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Young Adult Fiction Coming Soon: Heron’s Path

Young Adult Fiction Coming Soon: Heron’s Path

Who is Alethea Eason? Read on friends… Alethea Eason lives with her husband Bill in Cobb, California, a small town in the Mayacamas Mountains in northern California. She has worked as a reading specialist and classroom teacher at two Title 1 schools, does freelance editing of novels and memoirs, and draws and paints as much as she can. She spent a year and a half teaching at St. Margaret’s British School for Girls in Concon, Chile. Her middle grade humorous science fiction novel Hungry was published by HarperCollins (Eos) in 2007. Her stories and poetry have appeared in places as varied as the children’s publications Shoo-Fly Audio Magazine and New Moon Magazine and the literary journals Frontiers and Sweet Fancy Moses. Three of her stories have been anthologized in collections edited by Bruce Coville, including A Glory of Unicorns. She was the winner of the SRA/McGraw Hill Imagine it! Teachers’ Writing Contest, in which her story “Turtle Soup” was made into a picture book to supplement the reading program’s second grade curriculum, and the Eugene Ruggles Poetry Prize given by Copperfield Books for their publication The Dickens. Meetings of the Minds Publications published her poetry chapbook Threshold, nominated for a Pushcart Prize. Read a short sample of Heron’s Path right here. To learn more about Alethea visit her website:  Heron’s Path Now available at Amazon and Barnes and Noble! Share this:Click to share on Facebook (Opens in new window)Click to share on Twitter (Opens in new window)Click to share on Reddit (Opens in new window)Click to email this to a friend (Opens in new window)Click to print (Opens in new window)Click to share on LinkedIn (Opens in new window)Click to share on Google+ (Opens in new window)Like this:Like...

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The Broken Hearts Club?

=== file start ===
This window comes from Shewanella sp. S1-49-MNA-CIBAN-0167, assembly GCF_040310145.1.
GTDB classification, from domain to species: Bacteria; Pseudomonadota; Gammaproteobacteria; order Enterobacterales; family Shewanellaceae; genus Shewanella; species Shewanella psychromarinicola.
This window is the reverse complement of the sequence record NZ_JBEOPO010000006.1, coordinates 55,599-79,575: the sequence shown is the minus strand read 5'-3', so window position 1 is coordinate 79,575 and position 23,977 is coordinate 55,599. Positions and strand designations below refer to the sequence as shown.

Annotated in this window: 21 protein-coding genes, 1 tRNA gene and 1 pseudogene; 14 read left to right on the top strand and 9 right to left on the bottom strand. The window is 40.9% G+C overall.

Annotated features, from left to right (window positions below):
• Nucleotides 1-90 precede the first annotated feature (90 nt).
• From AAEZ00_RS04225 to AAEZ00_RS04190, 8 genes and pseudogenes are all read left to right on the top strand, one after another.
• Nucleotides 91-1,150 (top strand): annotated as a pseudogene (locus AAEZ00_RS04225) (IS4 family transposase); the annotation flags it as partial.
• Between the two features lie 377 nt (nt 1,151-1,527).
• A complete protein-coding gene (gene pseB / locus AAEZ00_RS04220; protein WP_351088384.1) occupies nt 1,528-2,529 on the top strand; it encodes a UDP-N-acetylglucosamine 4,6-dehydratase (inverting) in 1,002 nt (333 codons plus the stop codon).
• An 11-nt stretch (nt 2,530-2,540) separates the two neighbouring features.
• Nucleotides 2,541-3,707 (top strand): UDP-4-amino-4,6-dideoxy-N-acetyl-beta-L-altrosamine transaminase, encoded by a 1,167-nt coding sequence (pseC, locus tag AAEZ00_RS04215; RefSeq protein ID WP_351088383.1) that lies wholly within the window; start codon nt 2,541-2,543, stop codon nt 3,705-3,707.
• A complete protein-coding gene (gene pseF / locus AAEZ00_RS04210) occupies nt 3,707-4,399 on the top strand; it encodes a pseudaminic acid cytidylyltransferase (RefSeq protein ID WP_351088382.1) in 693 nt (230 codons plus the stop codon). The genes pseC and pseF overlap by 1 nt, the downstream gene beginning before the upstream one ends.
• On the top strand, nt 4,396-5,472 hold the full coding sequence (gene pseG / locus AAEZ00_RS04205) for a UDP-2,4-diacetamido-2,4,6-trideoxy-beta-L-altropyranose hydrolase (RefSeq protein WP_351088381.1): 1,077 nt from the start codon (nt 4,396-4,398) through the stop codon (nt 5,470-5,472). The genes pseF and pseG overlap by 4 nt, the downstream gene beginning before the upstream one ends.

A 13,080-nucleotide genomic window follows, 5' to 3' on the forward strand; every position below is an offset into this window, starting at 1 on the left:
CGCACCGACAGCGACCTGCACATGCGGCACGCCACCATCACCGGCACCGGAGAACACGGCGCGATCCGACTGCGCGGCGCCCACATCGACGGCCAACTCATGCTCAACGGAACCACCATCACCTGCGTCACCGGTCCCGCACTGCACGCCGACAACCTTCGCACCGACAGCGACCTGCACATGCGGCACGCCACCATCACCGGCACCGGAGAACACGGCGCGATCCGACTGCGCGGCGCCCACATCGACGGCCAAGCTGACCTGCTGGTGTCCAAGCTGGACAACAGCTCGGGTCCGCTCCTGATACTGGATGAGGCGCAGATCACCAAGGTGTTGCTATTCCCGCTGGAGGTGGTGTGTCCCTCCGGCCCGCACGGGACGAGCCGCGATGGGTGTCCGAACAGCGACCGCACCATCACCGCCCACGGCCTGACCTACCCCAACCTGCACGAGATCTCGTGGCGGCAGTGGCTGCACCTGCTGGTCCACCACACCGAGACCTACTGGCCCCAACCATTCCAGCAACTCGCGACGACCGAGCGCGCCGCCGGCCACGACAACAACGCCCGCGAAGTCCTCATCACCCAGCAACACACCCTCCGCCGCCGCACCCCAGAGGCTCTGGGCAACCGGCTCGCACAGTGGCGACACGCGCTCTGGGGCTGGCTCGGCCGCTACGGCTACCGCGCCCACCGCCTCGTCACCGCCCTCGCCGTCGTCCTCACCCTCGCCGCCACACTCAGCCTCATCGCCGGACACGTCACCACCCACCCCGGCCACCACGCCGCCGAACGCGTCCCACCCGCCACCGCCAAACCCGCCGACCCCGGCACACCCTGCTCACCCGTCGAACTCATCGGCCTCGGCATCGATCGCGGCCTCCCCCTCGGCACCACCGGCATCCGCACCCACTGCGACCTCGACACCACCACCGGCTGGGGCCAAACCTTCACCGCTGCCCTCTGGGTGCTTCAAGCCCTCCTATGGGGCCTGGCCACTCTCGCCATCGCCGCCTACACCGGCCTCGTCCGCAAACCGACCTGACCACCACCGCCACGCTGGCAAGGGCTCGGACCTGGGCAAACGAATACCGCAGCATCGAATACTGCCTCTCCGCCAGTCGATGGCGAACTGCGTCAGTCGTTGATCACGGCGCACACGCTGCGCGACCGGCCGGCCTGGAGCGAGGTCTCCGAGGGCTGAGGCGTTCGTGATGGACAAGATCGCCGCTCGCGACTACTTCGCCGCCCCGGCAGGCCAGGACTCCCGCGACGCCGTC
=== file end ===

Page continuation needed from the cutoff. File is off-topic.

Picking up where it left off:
The romance genre is only for those in the Broken Hearts Club…right? Wrong! Romance is one of the largest and best-selling genres in North America. The stereotype of the typical romance reader has been extremely distorted. You will not find us curled up on the couch, hair stuck in five different directions still in a week old gray sweatpants that used to be white, crying into a book because our own love life is in the pits. We are young adults still in high school trying to understand our own emotions. We are adults who are educated, sometimes with multiple post-educational degrees, just looking for a creative escape from our stressful daily lives. We are women and men (yes we know you are out there, your secret is safe with us). We are full-time workers, stay-at-home parents or just your everyday average Jane or Joe. So where does the stereotype come from? It comes from those who don’t understand the genre. The romance genre is not all about sex, sex and sex. It can be said that it just as hard to make someone fall in love as it is to scare or shock someone. Think about it. We all know what the average person is scared of, right? But what can make someone fall in love? That is a hard question. Writing a best-selling romance novel is more than just writing about: boy meets girl, boy loses girl then gets her back and they live happily ever after. If it were just that easy then every romance novel would be a best-seller. Those who criticize romance believe that every novel has two perfect people who fall in love—end of story. A good romance novel is more than that. A good romance has imperfect characters that are perfect for each other. A writer has to make their characters identifiable with the readers. Who can identify with someone who has everything going for them, never has any problems and has everything handed to them on a silver platter? Readers identify with the characters that have a struggle but work hard at whatever they do. The writer has to focus on who will be reading the novels and what is the perfect romance to them. It could be about two best friends, neighbors or just someone met at the rest stop on the Pennsylvania turnpike. The best thing about the romance genre is that there are numerous sub-genres. As a writer, you can hand pick which sub-genre you would like to write in. Do you like writing about drama—you have suspense romance. Do you like writing about fantasy—you have paranormal romance. The possibilities are endless. My challenge to you is this,...